Megaguns91
05-25-2010, 06:24 PM
actually - the roots of the issue go back to the carter administration.

Equal Op. Lending and Fair Housing Act were enacted by Clinton in 93, though. That's as far back as I can remember being taught about :p :D

Constitutionally Speaking
05-25-2010, 06:25 PM
That's a silly oversimplification.

There were many parties at work, and part of the problem is that regular banks that give out loans and take deposits were also allowed to participate in risky multi-trillion dollar derivative gambling.

This singling out of one particular party (government regulators) and imposing one single solution (deregulate), is a blatant push by the financial industry to have more room to gamble away and pass the risk on to tax payers (by being "too big to fail")

There is a structural problem at work here, not just some bad guy or one bad idea or a bad policy.

There was recently a bill going through the senate to stop Too Big To Fail, but the important amendments that would actually reform the market it didn't even get to the bill and the bill itself preventing too big to fail was voted down by every single republican.


I'll grant you that it was an oversimplification but only because there were so MANY ways that the government interfered.

It is not necessarily that the regulations were to blame, as there should be some oversight, especially when taxpayer money was used as a guarantee. But stop and think for a minute: Why was taxpayer money used by Fannie and Freddie in the first place??? Did that not create a "no lose" situation in the market that just BEGGED unscrupulous lenders to swoop in??? Any time there is a government backed guarantee, you are looking for trouble, and that is what we got. If you want to blame the mortgage companies or Wall Street, look no further than this guarantee - they were simply reacting to the incentives that government put there in the first place. When the Republicans DID try to reign this type of abuse in, the Democrats castigated them for doing so. They actually wanted to tighten up the regulations in this area and were prevented from doing so. Just look at the contempt the Democrats treated the Republicans with when they pointed the instability out.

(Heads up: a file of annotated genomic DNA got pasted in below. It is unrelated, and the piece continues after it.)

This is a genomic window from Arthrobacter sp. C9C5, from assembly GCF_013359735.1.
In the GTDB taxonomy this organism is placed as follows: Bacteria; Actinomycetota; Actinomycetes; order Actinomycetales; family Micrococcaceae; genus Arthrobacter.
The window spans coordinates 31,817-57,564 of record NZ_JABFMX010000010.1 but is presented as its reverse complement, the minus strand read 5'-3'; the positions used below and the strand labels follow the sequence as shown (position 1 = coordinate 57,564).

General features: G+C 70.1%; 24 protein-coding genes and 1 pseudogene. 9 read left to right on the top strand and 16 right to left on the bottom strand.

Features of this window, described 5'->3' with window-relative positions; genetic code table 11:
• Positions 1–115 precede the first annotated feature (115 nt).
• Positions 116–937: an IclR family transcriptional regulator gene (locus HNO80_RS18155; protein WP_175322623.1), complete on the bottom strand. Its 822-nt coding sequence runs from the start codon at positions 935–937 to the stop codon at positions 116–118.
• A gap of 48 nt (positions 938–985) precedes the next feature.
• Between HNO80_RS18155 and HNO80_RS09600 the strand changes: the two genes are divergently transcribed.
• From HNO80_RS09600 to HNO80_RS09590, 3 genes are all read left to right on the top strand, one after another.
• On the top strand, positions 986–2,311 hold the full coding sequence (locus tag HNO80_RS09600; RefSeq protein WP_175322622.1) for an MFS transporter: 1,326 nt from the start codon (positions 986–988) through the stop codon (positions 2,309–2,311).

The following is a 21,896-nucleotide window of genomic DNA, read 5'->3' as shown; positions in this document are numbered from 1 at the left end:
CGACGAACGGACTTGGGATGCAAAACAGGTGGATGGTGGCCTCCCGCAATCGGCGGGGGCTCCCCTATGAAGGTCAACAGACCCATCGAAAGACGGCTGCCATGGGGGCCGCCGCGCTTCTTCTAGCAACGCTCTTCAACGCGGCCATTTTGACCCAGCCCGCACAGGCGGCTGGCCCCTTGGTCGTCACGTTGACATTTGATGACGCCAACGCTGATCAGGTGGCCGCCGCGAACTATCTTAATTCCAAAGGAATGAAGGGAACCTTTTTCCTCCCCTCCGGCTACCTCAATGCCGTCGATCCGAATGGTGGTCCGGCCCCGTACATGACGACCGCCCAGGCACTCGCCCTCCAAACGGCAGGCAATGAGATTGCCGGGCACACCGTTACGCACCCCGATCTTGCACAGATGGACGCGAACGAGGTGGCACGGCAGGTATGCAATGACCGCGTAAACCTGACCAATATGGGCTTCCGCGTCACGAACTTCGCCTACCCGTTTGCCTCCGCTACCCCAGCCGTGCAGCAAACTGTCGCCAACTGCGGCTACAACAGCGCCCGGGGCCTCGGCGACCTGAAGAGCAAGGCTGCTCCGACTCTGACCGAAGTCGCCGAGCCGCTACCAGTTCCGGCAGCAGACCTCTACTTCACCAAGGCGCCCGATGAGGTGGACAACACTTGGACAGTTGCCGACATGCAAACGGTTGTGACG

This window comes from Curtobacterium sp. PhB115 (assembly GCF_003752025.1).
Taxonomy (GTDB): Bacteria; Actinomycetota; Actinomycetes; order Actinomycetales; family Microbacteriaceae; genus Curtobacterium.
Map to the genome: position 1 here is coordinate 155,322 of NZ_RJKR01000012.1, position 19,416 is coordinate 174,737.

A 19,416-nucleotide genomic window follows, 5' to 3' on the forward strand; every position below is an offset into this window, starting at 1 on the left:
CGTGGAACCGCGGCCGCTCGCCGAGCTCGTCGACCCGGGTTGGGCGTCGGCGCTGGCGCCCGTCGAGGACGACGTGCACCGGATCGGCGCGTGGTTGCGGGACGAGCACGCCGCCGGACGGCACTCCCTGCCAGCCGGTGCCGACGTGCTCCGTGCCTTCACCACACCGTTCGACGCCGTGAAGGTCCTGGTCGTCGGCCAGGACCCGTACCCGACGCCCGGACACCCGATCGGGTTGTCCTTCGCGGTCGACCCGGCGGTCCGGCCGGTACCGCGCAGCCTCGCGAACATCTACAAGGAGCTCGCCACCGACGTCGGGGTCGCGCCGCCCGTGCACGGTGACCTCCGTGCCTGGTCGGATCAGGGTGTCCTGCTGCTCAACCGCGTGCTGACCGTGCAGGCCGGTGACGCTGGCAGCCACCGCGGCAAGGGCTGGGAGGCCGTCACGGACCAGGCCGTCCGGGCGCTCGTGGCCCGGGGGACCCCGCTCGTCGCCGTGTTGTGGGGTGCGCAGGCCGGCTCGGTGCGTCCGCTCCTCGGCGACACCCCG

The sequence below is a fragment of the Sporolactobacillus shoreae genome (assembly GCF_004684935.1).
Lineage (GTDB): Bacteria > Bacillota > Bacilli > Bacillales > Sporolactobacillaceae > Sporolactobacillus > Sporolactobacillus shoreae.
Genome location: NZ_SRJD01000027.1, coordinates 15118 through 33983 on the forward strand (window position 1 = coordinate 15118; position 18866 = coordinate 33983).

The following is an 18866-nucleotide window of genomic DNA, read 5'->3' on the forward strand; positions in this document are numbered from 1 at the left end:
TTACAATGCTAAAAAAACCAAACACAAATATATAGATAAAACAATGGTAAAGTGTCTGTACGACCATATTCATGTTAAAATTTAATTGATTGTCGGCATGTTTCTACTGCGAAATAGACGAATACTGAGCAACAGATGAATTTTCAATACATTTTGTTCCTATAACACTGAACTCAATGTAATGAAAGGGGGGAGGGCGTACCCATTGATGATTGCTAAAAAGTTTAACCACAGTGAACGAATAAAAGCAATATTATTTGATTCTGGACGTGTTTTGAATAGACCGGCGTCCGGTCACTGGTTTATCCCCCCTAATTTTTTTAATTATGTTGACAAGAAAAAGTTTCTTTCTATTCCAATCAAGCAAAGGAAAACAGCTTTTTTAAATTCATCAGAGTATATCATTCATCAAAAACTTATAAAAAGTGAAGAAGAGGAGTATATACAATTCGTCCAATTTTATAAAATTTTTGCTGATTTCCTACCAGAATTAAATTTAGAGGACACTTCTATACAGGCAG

http://www.youtube.com/watch?v=_MGT_cSi7Rs&playnext_from=TL&videos=1na2mvRG8pA

http://www.youtube.com/watch?v=A_2D4mK95NQ&playnext_from=TL&videos=1na2mvRG8pA

In addition to the guarantees that Fannie and Freddie offered, the CRA was increasingly used to pressure and "force" banks into making loans that they would not have otherwise made. The whole securitization of these mortgages was devised as a way to minimize the risk that the government placed on these companies with these mortgages. The securitization was a way to spread the risk out and theoretically this would work - spreading out the risk so that if a few went bad, the security that was created would still be good because it was combined with good loans. As I said, theoretically this would have worked - except in this case, because so many mortgages were bad, it spread the risk alright - and the risk was greater than what the good mortgages could overcome. Because of this instead of reducing the risk and therefore heading off any crisis, it merely spread the poison and greatly expanded the crisis. But again, it was government interfering in the marketplace that caused this. The securitization was a reaction to the government interfering.

Finally, mortgage rates were held artificially held low which helped create an additional bubble in the housing markets. This is where the Bush administration shares in the blame for the crisis. They pressured the FED to keep rates low.

Between the low interest rates and the influx of hundreds of thousands of previously unqualified buyers, the housing market boomed (created a bubble). Problem was that these previously unqualified actually were STILL unqualified, but they got loans anyway.

If they were able to make their payments, there NEVER would have been a crisis in the first place. PERIOD.